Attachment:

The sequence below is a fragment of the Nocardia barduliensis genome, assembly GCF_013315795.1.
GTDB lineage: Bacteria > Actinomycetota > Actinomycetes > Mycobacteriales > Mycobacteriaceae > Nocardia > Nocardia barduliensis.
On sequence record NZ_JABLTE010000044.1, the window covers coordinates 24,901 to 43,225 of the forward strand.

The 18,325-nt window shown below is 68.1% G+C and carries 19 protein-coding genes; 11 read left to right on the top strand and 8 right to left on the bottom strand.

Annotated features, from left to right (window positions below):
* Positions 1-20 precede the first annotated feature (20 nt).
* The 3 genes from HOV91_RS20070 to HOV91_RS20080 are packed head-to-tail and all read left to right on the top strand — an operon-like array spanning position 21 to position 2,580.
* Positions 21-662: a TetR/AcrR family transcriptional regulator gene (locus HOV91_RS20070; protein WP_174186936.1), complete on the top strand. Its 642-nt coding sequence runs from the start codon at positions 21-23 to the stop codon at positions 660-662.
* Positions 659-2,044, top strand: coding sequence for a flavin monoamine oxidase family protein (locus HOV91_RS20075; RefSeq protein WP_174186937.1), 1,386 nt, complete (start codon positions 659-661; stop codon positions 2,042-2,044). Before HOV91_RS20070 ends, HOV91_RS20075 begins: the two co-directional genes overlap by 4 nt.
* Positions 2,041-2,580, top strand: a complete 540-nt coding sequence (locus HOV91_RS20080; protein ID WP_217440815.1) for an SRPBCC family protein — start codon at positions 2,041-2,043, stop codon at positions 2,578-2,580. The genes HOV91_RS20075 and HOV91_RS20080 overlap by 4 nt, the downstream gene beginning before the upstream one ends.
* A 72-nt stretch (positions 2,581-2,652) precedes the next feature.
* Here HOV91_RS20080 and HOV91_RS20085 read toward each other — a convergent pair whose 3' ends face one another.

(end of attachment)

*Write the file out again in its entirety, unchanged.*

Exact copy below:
The sequence below is a fragment of the Nocardia barduliensis genome, assembly GCF_013315795.1.
GTDB lineage: Bacteria > Actinomycetota > Actinomycetes > Mycobacteriales > Mycobacteriaceae > Nocardia > Nocardia barduliensis.
On sequence record NZ_JABLTE010000044.1, the window covers coordinates 24,901 to 43,225 of the forward strand.

The 18,325-nt window shown below is 68.1% G+C and carries 19 protein-coding genes; 11 read left to right on the top strand and 8 right to left on the bottom strand.

Annotated features, from left to right (window positions below):
* Positions 1-20 precede the first annotated feature (20 nt).
* The 3 genes from HOV91_RS20070 to HOV91_RS20080 are packed head-to-tail and all read left to right on the top strand — an operon-like array spanning position 21 to position 2,580.
* Positions 21-662: a TetR/AcrR family transcriptional regulator gene (locus HOV91_RS20070; protein WP_174186936.1), complete on the top strand. Its 642-nt coding sequence runs from the start codon at positions 21-23 to the stop codon at positions 660-662.
* Positions 659-2,044, top strand: coding sequence for a flavin monoamine oxidase family protein (locus HOV91_RS20075; RefSeq protein WP_174186937.1), 1,386 nt, complete (start codon positions 659-661; stop codon positions 2,042-2,044). Before HOV91_RS20070 ends, HOV91_RS20075 begins: the two co-directional genes overlap by 4 nt.
* Positions 2,041-2,580, top strand: a complete 540-nt coding sequence (locus HOV91_RS20080; protein ID WP_217440815.1) for an SRPBCC family protein — start codon at positions 2,041-2,043, stop codon at positions 2,578-2,580. The genes HOV91_RS20075 and HOV91_RS20080 overlap by 4 nt, the downstream gene beginning before the upstream one ends.
* A 72-nt stretch (positions 2,581-2,652) precedes the next feature.
* Here HOV91_RS20080 and HOV91_RS20085 read toward each other — a convergent pair whose 3' ends face one another.